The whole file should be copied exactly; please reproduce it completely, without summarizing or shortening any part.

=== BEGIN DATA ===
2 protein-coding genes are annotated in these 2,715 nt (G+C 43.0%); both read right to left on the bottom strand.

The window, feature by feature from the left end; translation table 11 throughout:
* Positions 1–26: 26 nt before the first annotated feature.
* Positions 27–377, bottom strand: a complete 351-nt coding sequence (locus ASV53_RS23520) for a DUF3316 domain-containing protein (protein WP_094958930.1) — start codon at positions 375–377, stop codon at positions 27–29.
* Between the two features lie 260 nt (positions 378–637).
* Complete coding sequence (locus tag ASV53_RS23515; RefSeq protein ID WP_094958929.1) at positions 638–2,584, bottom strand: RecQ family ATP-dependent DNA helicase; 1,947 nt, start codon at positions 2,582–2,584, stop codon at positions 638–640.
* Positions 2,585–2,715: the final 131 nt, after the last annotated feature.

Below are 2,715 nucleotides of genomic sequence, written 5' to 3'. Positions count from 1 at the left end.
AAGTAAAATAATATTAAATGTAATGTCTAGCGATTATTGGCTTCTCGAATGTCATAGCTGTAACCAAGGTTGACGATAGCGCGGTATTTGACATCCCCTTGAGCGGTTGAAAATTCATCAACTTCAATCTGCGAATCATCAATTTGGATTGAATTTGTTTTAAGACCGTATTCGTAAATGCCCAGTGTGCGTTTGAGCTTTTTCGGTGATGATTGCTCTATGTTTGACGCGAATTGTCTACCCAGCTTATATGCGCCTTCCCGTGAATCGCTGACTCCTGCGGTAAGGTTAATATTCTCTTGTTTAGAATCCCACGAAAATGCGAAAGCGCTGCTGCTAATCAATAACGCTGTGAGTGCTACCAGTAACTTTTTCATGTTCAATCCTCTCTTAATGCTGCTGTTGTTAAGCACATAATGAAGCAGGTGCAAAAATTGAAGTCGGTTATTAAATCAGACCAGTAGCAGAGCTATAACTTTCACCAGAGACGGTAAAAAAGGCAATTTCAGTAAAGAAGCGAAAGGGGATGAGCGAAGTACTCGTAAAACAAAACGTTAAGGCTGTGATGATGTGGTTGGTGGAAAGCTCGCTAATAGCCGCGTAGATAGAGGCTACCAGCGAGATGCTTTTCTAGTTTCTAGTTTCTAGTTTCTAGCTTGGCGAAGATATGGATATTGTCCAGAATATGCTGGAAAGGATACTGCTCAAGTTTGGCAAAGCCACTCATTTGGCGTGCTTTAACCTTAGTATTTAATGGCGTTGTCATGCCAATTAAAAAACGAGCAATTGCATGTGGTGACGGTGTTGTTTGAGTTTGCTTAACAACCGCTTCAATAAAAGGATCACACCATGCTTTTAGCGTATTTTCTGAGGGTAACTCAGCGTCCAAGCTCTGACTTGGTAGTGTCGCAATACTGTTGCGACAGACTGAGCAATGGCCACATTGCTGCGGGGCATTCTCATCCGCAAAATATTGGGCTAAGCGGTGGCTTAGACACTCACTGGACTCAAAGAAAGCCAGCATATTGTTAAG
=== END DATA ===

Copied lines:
2 protein-coding genes are annotated in these 2,715 nt (G+C 43.0%); both read right to left on the bottom strand.

The window, feature by feature from the left end; translation table 11 throughout:
* Positions 1–26: 26 nt before the first annotated feature.
* Positions 27–377, bottom strand: a complete 351-nt coding sequence (locus ASV53_RS23520) for a DUF3316 domain-containing protein (protein WP_094958930.1) — start codon at positions 375–377, stop codon at positions 27–29.
* Between the two features lie 260 nt (positions 378–637).
* Complete coding sequence (locus tag ASV53_RS23515; RefSeq protein ID WP_094958929.1) at positions 638–2,584, bottom strand: RecQ family ATP-dependent DNA helicase; 1,947 nt, start codon at positions 2,582–2,584, stop codon at positions 638–640.
* Positions 2,585–2,715: the final 131 nt, after the last annotated feature.

Below are 2,715 nucleotides of genomic sequence, written 5' to 3'. Positions count from 1 at the left end.
AAGTAAAATAATATTAAATGTAATGTCTAGCGATTATTGGCTTCTCGAATGTCATAGCTGTAACCAAGGTTGACGATAGCGCGGTATTTGACATCCCCTTGAGCGGTTGAAAATTCATCAACTTCAATCTGCGAATCATCAATTTGGATTGAATTTGTTTTAAGACCGTATTCGTAAATGCCCAGTGTGCGTTTGAGCTTTTTCGGTGATGATTGCTCTATGTTTGACGCGAATTGTCTACCCAGCTTATATGCGCCTTCCCGTGAATCGCTGACTCCTGCGGTAAGGTTAATATTCTCTTGTTTAGAATCCCACGAAAATGCGAAAGCGCTGCTGCTAATCAATAACGCTGTGAGTGCTACCAGTAACTTTTTCATGTTCAATCCTCTCTTAATGCTGCTGTTGTTAAGCACATAATGAAGCAGGTGCAAAAATTGAAGTCGGTTATTAAATCAGACCAGTAGCAGAGCTATAACTTTCACCAGAGACGGTAAAAAAGGCAATTTCAGTAAAGAAGCGAAAGGGGATGAGCGAAGTACTCGTAAAACAAAACGTTAAGGCTGTGATGATGTGGTTGGTGGAAAGCTCGCTAATAGCCGCGTAGATAGAGGCTACCAGCGAGATGCTTTTCTAGTTTCTAGTTTCTAGTTTCTAGCTTGGCGAAGATATGGATATTGTCCAGAATATGCTGGAAAGGATACTGCTCAAGTTTGGCAAAGCCACTCATTTGGCGTGCTTTAACCTTAGTATTTAATGGCGTTGTCATGCCAATTAAAAAACGAGCAATTGCATGTGGTGACGGTGTTGTTTGAGTTTGCTTAACAACCGCTTCAATAAAAGGATCACACCATGCTTTTAGCGTATTTTCTGAGGGTAACTCAGCGTCCAAGCTCTGACTTGGTAGTGTCGCAATACTGTTGCGACAGACTGAGCAATGGCCACATTGCTGCGGGGCATTCTCATCCGCAAAATATTGGGCTAAGCGGTGGCTTAGACACTCACTGGACTCAAAGAAAGCCAGCATATTGTTAAG